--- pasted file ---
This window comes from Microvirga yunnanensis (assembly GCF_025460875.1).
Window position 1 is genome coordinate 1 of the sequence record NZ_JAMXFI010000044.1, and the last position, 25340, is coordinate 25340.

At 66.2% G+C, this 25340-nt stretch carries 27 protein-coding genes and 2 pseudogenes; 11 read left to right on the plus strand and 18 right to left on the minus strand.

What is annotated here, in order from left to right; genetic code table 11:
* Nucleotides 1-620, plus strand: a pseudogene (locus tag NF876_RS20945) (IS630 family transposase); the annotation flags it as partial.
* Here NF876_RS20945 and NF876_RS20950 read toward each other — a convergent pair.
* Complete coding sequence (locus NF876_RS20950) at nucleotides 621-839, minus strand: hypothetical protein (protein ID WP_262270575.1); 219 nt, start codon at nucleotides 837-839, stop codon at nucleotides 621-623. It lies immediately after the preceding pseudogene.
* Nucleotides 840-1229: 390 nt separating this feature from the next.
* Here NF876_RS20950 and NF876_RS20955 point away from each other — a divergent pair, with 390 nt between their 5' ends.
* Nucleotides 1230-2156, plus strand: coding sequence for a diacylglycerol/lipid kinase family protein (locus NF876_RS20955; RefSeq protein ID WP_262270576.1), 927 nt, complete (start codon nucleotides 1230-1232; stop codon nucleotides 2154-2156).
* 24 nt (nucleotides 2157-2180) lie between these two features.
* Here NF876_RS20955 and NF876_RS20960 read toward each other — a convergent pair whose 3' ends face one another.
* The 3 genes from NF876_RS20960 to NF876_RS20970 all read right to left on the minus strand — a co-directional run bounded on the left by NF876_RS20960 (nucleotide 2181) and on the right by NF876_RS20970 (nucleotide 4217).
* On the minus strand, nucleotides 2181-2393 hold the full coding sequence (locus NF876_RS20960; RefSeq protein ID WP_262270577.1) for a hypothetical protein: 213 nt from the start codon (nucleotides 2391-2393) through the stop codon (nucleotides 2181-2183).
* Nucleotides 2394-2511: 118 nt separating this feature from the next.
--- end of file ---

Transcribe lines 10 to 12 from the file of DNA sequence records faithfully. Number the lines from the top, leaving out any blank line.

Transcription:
* Nucleotides 1230-2156, plus strand: coding sequence for a diacylglycerol/lipid kinase family protein (locus NF876_RS20955; RefSeq protein ID WP_262270576.1), 927 nt, complete (start codon nucleotides 1230-1232; stop codon nucleotides 2154-2156).
* 24 nt (nucleotides 2157-2180) lie between these two features.
* Here NF876_RS20955 and NF876_RS20960 read toward each other — a convergent pair whose 3' ends face one another.